How the village looks now. To the right are the remains of the village flax mill. Picture credit: TJ Blackwell Wikipedia creative commons
How West End looks now. To the right are the remains of the village flax mill. Picture credit: TJ Blackwell Wikipedia creative commons

 

Below is a video of Thurscross reservoir during the drought of 1995.

 

https://www.youtube.com/watch?v=-_8UsGfD2Uo

5. Whorlton – The Black Death Village

The gatehouse to Whorlton Castle is all that remains of this lost medieval village. Source: wikipedia Creative commons Author: “prioryman.”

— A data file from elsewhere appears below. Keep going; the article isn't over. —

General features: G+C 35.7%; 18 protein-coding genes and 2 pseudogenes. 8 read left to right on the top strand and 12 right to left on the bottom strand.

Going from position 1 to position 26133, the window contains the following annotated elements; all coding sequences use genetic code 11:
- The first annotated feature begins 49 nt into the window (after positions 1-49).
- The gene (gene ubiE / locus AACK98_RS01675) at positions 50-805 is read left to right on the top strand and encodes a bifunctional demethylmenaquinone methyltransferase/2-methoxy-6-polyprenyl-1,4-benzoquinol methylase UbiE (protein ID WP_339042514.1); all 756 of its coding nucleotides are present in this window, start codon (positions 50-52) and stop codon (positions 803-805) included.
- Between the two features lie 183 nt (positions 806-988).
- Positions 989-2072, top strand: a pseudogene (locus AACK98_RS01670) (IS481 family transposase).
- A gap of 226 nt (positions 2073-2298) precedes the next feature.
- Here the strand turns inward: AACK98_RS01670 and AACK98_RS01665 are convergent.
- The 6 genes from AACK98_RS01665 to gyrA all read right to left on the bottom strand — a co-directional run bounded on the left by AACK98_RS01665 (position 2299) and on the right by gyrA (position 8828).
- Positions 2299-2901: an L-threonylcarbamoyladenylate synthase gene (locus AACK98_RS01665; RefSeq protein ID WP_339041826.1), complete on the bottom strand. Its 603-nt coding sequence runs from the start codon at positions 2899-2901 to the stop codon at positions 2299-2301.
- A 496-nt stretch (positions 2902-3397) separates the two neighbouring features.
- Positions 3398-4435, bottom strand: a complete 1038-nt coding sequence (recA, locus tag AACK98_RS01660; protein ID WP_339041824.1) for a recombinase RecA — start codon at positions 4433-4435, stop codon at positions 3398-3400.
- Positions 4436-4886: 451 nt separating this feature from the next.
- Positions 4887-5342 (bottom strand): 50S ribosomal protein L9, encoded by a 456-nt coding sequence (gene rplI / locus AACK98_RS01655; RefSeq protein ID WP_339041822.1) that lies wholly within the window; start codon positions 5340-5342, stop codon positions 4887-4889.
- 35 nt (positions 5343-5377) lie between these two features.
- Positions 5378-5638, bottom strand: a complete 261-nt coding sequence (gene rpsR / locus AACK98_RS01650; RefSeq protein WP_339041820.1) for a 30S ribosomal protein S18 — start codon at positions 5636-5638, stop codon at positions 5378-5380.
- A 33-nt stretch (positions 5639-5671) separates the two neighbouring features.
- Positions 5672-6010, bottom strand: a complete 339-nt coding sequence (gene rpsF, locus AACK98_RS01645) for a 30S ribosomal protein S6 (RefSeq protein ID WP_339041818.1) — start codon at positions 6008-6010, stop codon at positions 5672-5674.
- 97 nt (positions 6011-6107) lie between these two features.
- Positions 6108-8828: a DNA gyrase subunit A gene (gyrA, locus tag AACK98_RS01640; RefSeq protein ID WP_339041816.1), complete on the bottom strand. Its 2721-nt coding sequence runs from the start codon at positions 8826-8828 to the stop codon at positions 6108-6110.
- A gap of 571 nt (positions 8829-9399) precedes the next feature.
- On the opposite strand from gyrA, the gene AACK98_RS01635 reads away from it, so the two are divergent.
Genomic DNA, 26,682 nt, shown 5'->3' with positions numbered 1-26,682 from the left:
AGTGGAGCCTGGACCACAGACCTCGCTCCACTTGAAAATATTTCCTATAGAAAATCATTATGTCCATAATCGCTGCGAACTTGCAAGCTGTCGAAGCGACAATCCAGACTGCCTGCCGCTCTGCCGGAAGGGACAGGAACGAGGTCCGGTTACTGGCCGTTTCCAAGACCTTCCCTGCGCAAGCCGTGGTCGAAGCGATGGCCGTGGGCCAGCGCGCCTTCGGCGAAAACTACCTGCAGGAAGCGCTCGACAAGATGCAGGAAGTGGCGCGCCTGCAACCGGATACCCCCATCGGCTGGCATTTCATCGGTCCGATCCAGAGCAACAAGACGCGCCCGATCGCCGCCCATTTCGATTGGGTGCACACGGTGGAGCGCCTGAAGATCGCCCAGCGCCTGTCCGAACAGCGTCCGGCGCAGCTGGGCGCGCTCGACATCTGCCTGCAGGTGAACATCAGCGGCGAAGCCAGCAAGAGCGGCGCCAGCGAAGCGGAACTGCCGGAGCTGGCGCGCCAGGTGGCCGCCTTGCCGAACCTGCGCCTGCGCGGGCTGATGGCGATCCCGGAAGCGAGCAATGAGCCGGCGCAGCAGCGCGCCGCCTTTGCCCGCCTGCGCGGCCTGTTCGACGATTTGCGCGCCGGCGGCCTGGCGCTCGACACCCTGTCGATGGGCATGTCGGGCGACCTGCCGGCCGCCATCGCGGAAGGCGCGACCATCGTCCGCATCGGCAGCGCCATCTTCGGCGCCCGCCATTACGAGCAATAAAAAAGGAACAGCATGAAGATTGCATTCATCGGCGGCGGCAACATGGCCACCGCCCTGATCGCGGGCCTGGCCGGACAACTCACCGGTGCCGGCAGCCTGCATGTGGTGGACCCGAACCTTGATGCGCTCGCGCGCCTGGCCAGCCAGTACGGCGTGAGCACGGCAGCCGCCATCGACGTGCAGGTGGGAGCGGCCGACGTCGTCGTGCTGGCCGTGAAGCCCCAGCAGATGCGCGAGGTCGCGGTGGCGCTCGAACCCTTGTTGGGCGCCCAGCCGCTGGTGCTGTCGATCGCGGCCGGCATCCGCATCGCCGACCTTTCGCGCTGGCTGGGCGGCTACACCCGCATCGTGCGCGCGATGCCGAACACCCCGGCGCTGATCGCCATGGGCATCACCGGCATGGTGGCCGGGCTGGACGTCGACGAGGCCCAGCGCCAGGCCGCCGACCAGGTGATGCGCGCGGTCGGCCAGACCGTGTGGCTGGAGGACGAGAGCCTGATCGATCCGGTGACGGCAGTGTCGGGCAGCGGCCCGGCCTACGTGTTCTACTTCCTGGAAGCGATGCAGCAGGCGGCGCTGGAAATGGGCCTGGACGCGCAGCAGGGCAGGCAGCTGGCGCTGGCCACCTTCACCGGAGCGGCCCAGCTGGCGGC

The lost village of Whorlton in North Yorkshire had its own castle, and was a fortified settlement, as mentioned in the Domesday Book. Its roofless ruins still stand to this day with a 14th Century gateway and earthworks dating back to this time. The other thing that remains is what’s left of Whorlton’s 12th Century church of the Holy Cross. Little is known about the actual village itself, apart from earthworks visible from above and that it is largely thought to have been abandoned because of an outbreak of The Black Death. Some historians argue that many of its residents moved to nearby Swainby because it had more industrial activity and power sources.